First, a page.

On the origin of kinking in layered crystalline solids

Gabriel Plummer, Hemant J. Rathod, Ankit Srivastava, Miladin Radovic, T. Ouisse, Melike Mercan Yildizhan, Per O. A. Persson, Konstantza Lambrinou, Michel W. Barsoum, Garritt J. Tucker

    Research outputpeer-review


    Kinking is a deformation mechanism ubiquitous to layered systems, ranging from the nanometer scale in layered crystalline solids, to the kilometer scale in geological formations. Herein, we demonstrate its origins in the former through multiscale experiments and atomistic simulations. When compressively loaded parallel to their basal planes, layered crystalline solids first buckle elastically, then nucleate atomic-scale, highly stressed ripplocation boundaries – a process driven by redistributing strain from energetically expensive in-plane bonds to cheaper out-of-plane bonds. The consequences are far reaching as the unique mechanical properties of layered crystalline solids are highly dependent upon their ability to deform by kinking. Moreover, the compressive strength of numerous natural and engineered layered systems depends upon the ease of kinking or lack there of.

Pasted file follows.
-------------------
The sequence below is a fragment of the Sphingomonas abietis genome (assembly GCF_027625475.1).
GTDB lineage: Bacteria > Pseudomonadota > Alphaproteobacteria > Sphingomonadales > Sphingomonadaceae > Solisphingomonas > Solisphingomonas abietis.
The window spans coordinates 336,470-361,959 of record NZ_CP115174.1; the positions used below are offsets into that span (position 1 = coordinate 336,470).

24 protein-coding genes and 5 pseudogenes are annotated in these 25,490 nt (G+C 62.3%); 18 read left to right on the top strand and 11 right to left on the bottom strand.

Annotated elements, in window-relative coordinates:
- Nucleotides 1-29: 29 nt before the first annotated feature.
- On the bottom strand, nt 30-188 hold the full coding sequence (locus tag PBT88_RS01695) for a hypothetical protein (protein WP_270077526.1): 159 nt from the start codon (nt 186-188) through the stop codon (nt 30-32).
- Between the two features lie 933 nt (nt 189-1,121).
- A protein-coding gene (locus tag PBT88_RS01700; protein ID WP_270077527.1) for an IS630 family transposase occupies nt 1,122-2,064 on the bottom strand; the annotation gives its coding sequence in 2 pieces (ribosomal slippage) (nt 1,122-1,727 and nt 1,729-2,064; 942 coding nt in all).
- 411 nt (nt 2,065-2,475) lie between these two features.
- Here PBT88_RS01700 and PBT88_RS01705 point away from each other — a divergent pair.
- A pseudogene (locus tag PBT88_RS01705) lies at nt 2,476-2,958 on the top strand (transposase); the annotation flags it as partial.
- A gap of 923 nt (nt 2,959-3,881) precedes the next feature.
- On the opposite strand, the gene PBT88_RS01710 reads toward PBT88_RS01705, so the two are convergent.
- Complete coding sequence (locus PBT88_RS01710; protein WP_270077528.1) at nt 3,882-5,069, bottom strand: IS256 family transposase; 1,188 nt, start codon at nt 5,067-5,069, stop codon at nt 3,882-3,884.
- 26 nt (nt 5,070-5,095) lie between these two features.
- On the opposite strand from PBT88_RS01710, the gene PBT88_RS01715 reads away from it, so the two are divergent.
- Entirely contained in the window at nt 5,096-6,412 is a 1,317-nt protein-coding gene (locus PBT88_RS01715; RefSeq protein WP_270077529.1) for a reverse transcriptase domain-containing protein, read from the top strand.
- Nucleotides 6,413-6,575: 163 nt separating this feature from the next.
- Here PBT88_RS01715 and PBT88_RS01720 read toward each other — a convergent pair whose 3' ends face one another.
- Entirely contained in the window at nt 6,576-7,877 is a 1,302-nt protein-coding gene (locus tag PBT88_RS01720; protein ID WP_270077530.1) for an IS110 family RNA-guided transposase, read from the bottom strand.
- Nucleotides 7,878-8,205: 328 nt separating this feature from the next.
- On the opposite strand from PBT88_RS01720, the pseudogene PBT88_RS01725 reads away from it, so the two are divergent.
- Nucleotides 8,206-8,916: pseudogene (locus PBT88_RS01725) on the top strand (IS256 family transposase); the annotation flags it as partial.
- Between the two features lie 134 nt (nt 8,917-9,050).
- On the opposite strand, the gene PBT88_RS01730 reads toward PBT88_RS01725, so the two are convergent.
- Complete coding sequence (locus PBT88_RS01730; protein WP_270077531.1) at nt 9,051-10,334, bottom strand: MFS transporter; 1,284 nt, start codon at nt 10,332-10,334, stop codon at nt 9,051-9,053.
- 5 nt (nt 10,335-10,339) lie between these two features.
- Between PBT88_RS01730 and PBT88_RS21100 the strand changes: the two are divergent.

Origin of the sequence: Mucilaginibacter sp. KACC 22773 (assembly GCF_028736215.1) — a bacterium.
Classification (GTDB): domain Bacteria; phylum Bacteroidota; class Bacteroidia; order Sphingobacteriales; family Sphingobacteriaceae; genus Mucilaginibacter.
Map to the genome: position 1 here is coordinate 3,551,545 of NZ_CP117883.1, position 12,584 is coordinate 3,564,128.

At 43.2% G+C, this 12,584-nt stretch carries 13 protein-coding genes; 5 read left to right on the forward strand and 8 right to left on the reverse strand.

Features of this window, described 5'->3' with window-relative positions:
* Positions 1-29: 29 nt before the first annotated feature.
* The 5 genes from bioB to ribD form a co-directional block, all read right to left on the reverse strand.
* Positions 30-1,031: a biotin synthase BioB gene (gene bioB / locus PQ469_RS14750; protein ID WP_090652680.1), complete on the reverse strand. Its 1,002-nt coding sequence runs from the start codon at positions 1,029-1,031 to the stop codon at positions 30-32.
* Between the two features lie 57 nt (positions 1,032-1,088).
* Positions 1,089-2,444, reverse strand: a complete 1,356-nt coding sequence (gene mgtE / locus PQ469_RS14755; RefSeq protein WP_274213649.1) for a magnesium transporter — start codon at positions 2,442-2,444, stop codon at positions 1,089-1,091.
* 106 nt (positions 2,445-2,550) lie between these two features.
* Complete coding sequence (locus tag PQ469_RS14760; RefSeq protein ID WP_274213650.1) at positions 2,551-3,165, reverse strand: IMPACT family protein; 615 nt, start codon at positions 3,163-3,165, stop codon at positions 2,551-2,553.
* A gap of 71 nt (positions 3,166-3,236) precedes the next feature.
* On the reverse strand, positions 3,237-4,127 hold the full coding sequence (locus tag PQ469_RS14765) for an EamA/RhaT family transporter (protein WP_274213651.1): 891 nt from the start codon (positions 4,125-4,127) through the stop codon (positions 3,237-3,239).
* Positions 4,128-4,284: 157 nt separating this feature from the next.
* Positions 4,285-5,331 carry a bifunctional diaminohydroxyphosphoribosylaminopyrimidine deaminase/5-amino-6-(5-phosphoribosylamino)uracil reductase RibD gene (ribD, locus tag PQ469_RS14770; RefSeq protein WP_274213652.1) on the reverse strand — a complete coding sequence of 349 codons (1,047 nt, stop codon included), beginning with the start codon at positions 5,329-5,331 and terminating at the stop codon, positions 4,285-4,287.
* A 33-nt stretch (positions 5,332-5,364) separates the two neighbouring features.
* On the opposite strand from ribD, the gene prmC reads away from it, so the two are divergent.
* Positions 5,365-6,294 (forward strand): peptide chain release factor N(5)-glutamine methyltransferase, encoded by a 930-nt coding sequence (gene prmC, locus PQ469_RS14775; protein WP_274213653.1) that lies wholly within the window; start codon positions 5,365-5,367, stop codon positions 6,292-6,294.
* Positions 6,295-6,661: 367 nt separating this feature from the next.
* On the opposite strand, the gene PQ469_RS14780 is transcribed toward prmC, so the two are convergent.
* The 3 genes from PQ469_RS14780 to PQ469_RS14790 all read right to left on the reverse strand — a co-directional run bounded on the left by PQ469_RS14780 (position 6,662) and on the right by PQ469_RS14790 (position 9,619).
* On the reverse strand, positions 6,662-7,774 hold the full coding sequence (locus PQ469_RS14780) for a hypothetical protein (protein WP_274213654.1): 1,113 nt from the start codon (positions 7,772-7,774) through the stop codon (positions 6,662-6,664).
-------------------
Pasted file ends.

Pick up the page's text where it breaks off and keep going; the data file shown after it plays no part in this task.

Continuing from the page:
Original languageEnglish
    Pages (from-to)45-52
    Number of pages8
    JournalMaterials Today
    StatePublished - Mar 2021

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